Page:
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Posted 11 Oct 2013


, 11 Oct 2013 CPOL
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OpenRasta is an open-source .NET framework for building everything web, from web sites to RESTful APIsWhy OpenRasta?OpenRasta relies on three

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OpenRasta is an open-source .NET framework for building everything web, from web sites to RESTful APIs

Why OpenRasta?

OpenRasta relies on three concepts: Resources, Handlers and Codecs.

A resource is a type that has a URI. When you configure your URIs in OpenRasta, you associate a resource type with the URI to which it belongs.

When an HTTP request comes in, the URI is matched to a resource handler (the equivalent of a controller in MVC-style frameworks). In OpenRasta, handlers are [“POCO”] classes that need only implement a method matching the name of the related HTTP method or decorated with an attribute for that HTTP method. To implement retrieval of a resource, a simple method of the form public Customer Get() is all you need to get started. The framework imposes no inheritance chain.

The object (resource) returned by the method will be rendered by a codec. You can register many codecs on the same URI to render the same resource (such as data for a customer) in XML, JSON and HTML via WebForms. The client decides which codec is used through HTTP content negotiation based on the HTTP Accept header, or optionally, file extensions (by using UriDecorators).

Because of this very simple model, adding new URIs, new resources and new content types becomes much easier. And there’s much more! Thanks to the application of development best-practices, OpenRasta is a great framework to work with.

Separation of concerns is enforced throughout the framework by separating the handling of resources and their rendering. This means less breakage in your code, looser coupling and code which is easy to navigate and read.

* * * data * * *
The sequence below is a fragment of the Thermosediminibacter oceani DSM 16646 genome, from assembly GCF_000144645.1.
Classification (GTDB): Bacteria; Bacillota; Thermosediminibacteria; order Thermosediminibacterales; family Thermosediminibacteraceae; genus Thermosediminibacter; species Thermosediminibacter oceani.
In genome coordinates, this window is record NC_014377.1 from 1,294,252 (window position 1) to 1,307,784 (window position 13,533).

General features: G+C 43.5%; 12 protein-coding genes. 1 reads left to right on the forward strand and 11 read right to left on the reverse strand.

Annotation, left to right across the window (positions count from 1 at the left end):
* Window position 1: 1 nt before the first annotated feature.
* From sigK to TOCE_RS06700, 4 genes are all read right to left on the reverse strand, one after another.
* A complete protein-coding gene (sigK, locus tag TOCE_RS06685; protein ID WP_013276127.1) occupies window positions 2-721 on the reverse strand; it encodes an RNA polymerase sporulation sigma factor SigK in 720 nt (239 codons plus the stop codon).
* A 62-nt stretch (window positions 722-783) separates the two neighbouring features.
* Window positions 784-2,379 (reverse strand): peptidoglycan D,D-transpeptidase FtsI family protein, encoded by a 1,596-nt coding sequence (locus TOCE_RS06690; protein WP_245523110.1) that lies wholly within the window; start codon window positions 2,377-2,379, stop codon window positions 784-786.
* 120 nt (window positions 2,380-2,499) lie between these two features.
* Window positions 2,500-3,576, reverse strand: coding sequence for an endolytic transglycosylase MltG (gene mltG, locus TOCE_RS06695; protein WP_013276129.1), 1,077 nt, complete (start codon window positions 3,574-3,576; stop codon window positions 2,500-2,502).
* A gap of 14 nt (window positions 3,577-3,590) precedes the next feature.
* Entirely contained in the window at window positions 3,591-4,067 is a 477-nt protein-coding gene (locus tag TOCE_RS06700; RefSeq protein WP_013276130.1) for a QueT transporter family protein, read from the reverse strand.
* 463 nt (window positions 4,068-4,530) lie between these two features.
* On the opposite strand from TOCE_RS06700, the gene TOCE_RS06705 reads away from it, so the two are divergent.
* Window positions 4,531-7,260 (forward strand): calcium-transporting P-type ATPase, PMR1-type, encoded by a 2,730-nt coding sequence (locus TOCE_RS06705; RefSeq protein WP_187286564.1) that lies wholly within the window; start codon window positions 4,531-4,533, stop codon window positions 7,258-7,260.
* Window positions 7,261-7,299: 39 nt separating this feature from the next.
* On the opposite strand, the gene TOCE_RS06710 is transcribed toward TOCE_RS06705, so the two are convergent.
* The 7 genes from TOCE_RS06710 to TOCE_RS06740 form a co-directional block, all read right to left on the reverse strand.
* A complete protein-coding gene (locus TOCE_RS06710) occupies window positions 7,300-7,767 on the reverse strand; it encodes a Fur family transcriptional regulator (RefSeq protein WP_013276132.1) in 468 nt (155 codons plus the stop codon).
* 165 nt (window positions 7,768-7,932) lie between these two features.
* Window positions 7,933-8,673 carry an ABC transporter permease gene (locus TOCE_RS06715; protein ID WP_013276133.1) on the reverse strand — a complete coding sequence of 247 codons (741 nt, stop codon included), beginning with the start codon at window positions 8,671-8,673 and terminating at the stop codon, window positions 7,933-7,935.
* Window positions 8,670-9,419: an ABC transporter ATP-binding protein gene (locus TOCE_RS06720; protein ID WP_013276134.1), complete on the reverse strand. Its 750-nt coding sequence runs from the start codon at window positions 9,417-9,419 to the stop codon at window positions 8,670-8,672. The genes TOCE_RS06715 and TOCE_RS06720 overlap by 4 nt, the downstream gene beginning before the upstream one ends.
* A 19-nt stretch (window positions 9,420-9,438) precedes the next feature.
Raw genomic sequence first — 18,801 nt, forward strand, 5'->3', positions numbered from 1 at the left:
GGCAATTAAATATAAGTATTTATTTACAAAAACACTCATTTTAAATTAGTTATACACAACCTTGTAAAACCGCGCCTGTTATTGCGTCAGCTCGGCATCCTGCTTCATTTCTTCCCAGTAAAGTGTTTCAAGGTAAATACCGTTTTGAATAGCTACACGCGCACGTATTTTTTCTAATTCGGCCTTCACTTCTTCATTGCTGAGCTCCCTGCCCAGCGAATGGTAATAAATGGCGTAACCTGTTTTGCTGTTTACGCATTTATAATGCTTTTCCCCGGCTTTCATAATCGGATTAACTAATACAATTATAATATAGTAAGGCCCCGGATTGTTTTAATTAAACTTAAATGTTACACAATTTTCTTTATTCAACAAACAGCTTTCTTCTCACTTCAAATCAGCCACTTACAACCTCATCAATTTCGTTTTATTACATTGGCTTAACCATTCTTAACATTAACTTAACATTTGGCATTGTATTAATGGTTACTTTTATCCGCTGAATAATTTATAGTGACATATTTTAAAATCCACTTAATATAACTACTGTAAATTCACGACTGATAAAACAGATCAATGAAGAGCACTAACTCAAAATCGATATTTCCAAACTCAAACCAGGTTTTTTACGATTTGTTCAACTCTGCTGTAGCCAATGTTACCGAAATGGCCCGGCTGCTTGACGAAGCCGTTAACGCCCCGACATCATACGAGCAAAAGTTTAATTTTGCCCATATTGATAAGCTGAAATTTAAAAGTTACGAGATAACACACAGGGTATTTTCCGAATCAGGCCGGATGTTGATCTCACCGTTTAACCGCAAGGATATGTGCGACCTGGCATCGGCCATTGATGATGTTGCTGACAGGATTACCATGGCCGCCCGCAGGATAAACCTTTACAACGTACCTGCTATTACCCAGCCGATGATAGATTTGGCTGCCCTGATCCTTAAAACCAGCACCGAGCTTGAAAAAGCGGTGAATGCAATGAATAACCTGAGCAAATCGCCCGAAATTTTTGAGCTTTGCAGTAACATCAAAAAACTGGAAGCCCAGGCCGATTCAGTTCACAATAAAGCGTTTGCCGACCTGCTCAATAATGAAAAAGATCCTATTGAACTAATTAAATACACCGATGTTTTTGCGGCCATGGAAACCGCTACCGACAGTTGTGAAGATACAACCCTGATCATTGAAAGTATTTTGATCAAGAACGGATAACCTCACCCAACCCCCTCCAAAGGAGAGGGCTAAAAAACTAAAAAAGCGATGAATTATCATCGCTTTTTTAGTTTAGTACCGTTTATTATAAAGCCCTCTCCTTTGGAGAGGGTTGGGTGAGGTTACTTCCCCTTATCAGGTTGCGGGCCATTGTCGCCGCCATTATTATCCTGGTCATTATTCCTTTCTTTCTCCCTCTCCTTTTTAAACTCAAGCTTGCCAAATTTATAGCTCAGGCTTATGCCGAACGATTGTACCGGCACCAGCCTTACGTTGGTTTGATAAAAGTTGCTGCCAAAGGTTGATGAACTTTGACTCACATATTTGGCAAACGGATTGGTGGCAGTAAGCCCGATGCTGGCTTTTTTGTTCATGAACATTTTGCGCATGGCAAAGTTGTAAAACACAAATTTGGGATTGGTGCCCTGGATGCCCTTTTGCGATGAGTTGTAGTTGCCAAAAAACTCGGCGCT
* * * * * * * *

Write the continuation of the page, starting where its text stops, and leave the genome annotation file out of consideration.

Loose coupling and dependency injection are at the core of the framework, helping you implement your architecture faster and more effectively. Want access to the request data? Simply add IRequest to your constructor. OpenRasta ships with an IoC container, and lets you use your own too.

The open-closed principle has been followed to allow you to extend and change the framework without having to rewrite its code or build from sources. How many times have you had to launch Reflector when building ASP.NET applications? Thanks to it’s many extensibility points, you won’t need to any more.

Because there’s no postback, there’s no strange page lifecycle to deal with. Everything becomes easier, your code gets cleaner and simpler.

Thanks to OpenRasta’s innovative codec model, you don’t have to use two different frameworks, one for your web pages and one for your services. By using a unified API, you reduce the time and knowledge your team needs to acquire before becoming productive.

And because of the use of interfaces, the lack of inheritance chain and the support for IoC containers out of the box, your code can be tested very easily.

Investing a lot of time and money in building an application on top of ASP.NET means that you will not be able to easily take your code and run it in a different environment. With OpenRasta’s hosting support, you can start coding in ASP.NET, run your integration tests in-memory and host your code in a windows service* all without having to change your code.

Other advantages of OpenRasta:

  • Support of HTTP features through a straight-forward API
  • Clean separation of resource handling and representation
  • Extensible codec support, including JSON, XML, WebForms, SharpView and SparkView.
  • Serve XML and JSON transparently from the same URI, using content-type negotiation or file extensions.
  • Out-of-the-box support for coding XHTML 1.1 compliant websites
  • Create links to any resource with one simple method call
  • Rich URI support for user and search-engine friendly URIs
  • Built around an IoC container, and supports using your own container
  • POCO resources and POCO handlers. No inheritance!
  • Can be hosted on ASP.NET, in memory or on http.sys. There is no dependency on ASP.NET.
  • it is completely and absolutely free


This article, along with any associated source code and files, is licensed under The Code Project Open License (CPOL)


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The ASP.NET Wiki articles moved to CodeProject in October 2013 and will live on, loved, protected and updated by the community.
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